Degree Name

Doctor of Philosophy


School of Electrical, Computer and Telecommunications Engineering - Faculty of Informatics


Radio Frequency Identification (RFID) has revolutionized the asset tracking industry, with applications ranging from automated checkout to monitoring the medication intakes of elderlies. Its wide acceptance and applicability has spurred researchers to create novel RFID applications. One promising development is equipping nodes in a Wireless Sensor Network (WSN) with a RFID reader to create a distributed, self-configuring, ad hoc wireless network for tracking objects with an RFID tag.

A key problem in RFID-enhanced WSNs is the limited battery life of sensor nodes, which imposes a severe energy constraint on communication protocols. To put this into perspective, this thesis shows that the energy consumed by an RFID reader to read a single 96-bit tag is higher than a sensor node transmitting and receiving 96-bits of data. Moreover, in practice, an RFID reader has to read multiple tags in its interrogation zone, all of which may reply simultaneously. As a result, the RFID reader experiences collisions and unnecessary energy wastage that ultimately shortens a WSN's lifetime. For these reasons, it is imperative that a comprehensive study on the energy efficiency of existing RFID tag reading or anti-collision protocols be conducted in order to determine their suitability for use in RFID-enhanced WSNs.

This thesis, therefore, investigates the energy efficiency of Aloha based RFID anti-collision protocols. These protocols have low memory and bandwidth requirements, adaptive to changing tag population, and a small number of reader to tag commands; thereby, making them easy to implement on sensor nodes. Using analytical and simulation studies, this thesis shows that collisions and idle listening to be the key causes of energy consumption. Idle listening consumes a significant amount of energy, especially when the number of tags is low, but as the number of tags increases, collisions become the main cause of energy expenditure.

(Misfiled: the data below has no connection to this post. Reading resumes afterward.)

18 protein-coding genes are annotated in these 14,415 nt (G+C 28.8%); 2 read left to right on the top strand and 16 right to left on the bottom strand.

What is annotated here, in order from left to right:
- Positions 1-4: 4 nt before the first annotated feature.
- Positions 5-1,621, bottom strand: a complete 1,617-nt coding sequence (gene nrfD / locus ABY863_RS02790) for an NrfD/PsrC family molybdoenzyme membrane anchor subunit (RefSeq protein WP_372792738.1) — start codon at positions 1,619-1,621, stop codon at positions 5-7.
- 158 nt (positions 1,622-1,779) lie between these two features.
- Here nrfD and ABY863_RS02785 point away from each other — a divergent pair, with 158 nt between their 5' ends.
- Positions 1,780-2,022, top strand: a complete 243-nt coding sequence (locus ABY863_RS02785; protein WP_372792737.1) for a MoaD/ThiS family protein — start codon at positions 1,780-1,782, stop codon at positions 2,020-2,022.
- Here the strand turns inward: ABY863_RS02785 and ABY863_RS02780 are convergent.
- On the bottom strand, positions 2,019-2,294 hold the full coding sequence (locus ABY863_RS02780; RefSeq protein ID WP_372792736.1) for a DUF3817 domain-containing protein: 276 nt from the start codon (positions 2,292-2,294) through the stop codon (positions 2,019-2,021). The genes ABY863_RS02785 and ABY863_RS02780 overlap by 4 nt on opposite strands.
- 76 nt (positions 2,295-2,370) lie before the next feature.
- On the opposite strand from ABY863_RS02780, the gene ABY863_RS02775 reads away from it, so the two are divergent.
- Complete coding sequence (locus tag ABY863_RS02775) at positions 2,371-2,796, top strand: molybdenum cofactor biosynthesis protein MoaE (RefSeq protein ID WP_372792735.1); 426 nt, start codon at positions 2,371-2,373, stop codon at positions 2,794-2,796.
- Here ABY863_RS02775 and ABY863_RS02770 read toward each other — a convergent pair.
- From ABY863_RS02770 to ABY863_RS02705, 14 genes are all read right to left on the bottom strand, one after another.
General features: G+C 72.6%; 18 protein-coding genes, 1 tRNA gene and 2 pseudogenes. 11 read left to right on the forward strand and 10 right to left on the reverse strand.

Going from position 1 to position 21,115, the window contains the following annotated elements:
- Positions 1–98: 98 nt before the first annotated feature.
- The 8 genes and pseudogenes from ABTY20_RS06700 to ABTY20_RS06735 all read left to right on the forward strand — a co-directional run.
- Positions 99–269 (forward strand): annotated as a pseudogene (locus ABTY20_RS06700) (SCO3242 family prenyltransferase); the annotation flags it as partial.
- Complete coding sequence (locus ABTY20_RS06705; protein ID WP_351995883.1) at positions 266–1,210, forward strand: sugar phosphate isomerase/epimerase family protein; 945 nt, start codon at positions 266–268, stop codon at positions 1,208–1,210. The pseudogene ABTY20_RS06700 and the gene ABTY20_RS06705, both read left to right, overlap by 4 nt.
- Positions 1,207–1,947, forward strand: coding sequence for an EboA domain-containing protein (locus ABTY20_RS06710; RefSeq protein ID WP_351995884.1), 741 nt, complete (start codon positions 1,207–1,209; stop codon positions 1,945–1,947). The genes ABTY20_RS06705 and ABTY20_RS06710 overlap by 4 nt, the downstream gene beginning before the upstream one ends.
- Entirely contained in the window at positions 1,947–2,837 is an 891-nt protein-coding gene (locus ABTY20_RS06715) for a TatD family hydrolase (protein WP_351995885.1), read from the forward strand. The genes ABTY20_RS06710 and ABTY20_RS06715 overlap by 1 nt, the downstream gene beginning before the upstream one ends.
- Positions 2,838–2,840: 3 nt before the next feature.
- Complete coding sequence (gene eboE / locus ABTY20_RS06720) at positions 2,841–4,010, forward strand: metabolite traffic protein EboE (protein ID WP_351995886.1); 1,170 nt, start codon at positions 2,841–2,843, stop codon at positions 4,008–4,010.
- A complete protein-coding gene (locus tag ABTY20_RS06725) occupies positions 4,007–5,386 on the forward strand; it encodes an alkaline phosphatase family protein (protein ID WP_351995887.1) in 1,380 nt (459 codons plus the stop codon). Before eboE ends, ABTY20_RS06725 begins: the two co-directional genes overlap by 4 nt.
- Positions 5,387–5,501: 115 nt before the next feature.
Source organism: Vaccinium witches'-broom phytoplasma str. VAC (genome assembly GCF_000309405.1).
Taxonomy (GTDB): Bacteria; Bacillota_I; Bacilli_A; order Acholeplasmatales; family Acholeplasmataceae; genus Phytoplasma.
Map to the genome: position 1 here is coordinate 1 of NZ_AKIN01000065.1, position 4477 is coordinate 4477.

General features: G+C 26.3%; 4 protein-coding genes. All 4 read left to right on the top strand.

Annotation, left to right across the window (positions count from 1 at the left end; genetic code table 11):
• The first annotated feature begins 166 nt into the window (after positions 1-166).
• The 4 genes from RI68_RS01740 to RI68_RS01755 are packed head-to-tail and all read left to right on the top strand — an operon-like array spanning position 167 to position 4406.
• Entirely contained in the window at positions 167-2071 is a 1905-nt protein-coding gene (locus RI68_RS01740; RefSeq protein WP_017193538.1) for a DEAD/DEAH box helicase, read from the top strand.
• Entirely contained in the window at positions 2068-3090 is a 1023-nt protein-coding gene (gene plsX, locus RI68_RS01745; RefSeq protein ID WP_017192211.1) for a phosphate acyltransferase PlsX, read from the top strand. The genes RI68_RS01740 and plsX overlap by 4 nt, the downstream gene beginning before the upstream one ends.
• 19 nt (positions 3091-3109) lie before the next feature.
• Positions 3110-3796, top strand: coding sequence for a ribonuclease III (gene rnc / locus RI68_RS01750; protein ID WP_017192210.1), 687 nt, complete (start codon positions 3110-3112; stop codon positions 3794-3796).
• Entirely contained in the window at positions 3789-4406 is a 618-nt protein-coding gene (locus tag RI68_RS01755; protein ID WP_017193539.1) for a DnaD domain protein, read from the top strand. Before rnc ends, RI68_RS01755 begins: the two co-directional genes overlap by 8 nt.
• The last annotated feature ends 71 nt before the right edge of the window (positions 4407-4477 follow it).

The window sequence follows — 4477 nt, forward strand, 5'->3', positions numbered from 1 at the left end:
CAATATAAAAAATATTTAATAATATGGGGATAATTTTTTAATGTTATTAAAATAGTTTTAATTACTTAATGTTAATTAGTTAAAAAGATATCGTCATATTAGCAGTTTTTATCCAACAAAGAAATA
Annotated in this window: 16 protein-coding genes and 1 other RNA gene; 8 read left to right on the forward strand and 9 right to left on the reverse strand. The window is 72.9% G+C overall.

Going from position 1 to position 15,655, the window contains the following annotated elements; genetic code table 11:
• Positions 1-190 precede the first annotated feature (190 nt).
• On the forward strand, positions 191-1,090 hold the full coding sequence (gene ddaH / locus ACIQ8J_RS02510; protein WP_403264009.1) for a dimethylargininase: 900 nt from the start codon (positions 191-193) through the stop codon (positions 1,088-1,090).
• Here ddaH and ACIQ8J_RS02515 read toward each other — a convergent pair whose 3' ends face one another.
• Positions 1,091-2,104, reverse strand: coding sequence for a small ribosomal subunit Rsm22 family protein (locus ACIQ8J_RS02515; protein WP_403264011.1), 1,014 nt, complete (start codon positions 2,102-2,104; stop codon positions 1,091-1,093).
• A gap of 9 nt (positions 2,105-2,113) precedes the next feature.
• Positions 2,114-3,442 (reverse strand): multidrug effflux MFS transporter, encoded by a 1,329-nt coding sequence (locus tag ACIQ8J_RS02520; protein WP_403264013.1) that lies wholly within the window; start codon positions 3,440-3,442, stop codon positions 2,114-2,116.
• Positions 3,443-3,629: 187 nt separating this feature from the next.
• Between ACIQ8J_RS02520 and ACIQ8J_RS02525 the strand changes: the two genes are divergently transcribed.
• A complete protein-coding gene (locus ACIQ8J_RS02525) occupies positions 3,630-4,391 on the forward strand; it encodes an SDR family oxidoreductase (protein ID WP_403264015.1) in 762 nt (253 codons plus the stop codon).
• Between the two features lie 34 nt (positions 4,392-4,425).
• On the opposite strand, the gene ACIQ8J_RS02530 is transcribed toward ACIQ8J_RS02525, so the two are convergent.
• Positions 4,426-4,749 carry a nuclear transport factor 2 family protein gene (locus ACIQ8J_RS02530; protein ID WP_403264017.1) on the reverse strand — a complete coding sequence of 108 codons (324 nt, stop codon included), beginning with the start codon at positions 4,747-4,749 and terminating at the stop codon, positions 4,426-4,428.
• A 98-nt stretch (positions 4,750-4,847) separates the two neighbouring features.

Another major finding is that existing anti-collision protocols are unable to monitor tags in an energy efficient manner. Specifically, in order to monitor tags, these protocols must undergo the collision resolution process repeatedly. This problem is particularly acute when tag population changes frequently. Hence, there is a clear need for energy efficient protocols that can determine new and old tags quickly. To this end, this thesis is the first to propose ResMon, an anticollision protocol that is designed to be energy efficient during identification and monitoring. Extensive simulation studies show ResMon's energy consumption to be significantly lower than state of the art framed Aloha variants; thus, making it ideal for use in RFID-enhanced WSNs.

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